Archival Documents: The Dispossession of Japanese Canadiansby UVIC Public History 2017 Grad Student Project
The BC Archives holds many documents that relate to the dispossession, internment, and exile of Japanese Canadians in the 1940s. Our playlist contains documents recently uncovered by Landscapes of Injustice research assistants and images that have been digitized in previous efforts.
The owner of the Ikeda Mine, Arichika Ikeda, died in 1939 but the ownership of his mine came under the jurisdiction of the Custodian in 1942. His wife, Kaoru Ikeda, interned in Slocan, was made to release her rights to the property as well as their family house. She died after four years of internment in the spring of 1946. [BC Archives H-04580] Learn more about this image at BC Archives here
Hideo Kokubo was interviewed in Vancouver in 1973 in a project by Reynoldston Research and Studies. He discusses life as a fisherman in BC in the 1940s and mentions how the government seized Japanese Canadian fishing boats during the Second World War. [BC Archives-AAAB8584] Learn more about this interview at BC Archives here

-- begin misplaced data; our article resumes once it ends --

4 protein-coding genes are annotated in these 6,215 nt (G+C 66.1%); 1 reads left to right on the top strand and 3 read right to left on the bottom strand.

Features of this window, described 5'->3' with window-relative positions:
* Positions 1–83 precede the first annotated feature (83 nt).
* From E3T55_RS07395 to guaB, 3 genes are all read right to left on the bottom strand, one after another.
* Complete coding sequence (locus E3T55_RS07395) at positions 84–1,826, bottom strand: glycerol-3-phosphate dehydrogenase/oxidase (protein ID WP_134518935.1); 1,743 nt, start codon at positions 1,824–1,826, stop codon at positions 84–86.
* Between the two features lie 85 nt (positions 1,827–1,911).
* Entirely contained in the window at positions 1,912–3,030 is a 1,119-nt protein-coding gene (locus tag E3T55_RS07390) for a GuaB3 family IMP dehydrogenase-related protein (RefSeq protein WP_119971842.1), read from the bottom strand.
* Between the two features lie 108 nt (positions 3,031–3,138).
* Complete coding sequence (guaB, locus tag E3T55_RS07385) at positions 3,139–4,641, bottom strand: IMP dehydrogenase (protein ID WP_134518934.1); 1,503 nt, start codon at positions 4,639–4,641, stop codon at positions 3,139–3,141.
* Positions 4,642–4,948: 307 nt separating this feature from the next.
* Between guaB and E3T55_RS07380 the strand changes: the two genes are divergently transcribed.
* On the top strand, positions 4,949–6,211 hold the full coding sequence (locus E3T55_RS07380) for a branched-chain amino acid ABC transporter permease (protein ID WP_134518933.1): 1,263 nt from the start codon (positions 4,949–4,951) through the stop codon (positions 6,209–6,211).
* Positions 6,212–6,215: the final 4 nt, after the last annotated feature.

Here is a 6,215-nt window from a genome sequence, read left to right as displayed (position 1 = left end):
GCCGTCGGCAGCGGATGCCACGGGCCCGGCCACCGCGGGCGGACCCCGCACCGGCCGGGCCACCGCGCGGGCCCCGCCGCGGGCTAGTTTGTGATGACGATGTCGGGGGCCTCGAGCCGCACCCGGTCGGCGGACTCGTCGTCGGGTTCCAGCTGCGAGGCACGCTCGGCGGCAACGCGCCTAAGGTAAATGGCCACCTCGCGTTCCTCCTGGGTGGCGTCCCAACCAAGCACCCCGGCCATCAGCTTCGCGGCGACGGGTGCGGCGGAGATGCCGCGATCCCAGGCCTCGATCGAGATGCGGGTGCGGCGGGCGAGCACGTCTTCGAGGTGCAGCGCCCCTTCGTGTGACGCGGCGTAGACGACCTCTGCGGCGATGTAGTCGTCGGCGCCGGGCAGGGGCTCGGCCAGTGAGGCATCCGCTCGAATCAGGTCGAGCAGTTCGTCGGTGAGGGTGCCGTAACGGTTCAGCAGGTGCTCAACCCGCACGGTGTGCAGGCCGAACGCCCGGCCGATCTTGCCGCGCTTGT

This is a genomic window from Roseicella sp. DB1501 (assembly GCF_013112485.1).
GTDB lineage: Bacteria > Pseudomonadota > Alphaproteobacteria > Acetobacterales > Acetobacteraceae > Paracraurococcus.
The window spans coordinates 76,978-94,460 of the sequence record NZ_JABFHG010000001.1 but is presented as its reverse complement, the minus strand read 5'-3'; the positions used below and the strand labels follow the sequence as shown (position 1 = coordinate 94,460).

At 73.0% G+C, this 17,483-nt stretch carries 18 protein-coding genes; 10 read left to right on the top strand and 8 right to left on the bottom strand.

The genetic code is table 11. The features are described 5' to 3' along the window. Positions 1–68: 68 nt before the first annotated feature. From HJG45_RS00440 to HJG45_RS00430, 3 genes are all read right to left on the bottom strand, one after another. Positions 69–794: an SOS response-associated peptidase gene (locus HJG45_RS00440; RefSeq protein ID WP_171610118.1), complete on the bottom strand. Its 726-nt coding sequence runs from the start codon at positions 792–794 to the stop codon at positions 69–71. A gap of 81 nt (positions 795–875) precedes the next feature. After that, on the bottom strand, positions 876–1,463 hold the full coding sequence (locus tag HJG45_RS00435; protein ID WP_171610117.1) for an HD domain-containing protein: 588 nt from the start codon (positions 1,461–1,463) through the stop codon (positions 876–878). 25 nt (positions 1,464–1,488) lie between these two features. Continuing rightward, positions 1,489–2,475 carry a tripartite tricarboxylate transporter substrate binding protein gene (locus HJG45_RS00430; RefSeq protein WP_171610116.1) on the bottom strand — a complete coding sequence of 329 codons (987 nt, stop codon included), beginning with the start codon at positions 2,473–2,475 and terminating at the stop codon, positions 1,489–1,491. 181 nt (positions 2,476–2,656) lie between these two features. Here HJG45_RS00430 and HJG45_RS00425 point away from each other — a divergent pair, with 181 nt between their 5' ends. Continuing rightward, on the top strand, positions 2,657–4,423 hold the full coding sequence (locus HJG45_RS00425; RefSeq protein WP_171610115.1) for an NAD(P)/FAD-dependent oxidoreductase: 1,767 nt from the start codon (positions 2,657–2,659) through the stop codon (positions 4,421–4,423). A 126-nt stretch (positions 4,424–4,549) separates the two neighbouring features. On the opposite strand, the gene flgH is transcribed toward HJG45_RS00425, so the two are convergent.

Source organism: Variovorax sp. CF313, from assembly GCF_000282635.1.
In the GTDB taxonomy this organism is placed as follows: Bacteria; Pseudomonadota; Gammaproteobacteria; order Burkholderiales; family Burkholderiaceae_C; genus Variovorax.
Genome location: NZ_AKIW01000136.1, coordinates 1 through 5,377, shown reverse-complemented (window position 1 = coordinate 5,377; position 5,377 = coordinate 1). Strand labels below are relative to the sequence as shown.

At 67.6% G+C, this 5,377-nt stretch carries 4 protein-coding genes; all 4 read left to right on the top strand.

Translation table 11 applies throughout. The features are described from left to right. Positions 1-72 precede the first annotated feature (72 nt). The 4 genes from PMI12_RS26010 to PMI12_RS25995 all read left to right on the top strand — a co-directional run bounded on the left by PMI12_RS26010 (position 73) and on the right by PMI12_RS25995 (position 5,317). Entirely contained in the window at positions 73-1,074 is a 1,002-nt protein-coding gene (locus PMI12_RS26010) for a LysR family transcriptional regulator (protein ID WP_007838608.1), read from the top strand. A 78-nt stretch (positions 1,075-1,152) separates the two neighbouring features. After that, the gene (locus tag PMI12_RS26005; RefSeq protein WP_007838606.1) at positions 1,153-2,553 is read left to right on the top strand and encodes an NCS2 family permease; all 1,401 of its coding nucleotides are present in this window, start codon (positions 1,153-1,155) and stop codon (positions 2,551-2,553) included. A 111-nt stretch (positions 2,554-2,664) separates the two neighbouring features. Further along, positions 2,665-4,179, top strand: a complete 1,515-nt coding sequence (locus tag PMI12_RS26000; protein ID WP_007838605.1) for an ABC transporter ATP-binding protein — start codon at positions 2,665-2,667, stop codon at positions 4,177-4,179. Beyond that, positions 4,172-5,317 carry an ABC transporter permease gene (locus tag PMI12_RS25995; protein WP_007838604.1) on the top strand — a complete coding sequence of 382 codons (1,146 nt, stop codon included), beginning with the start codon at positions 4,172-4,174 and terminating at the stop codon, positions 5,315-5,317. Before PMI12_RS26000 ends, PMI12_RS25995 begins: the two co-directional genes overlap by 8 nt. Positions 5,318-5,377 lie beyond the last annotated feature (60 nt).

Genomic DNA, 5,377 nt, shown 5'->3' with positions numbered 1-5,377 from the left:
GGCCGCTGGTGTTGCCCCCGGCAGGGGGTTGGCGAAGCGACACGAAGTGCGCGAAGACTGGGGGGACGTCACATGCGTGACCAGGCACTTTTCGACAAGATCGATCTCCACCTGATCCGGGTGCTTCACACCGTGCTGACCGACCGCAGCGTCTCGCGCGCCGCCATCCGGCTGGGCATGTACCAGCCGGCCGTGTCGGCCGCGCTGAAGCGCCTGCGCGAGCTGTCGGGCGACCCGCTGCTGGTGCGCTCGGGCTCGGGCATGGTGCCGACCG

A scrapbook donated by Alderman Halford Wilson contains newspaper clippings, advertisements, and annotations made by the author that show his racism towards Japanese Canadians. This documents illuminates the racist climate of the 1940s in which the dispossession of Japanese Canadians occurred. [BC Archives-ms0012, box 3]
Hayato Takata and Yoshitaro Kishida opened the garden on July 11, 1907. Two Takata brothers started to run the garden as a family business in 1922. The Takata family was interned in 1942. Their houses and the garden were vandalized and destroyed. The rest of their belongings were sold off by the government. [BC Archives-E-01902] Learn more about this image at BC Archives here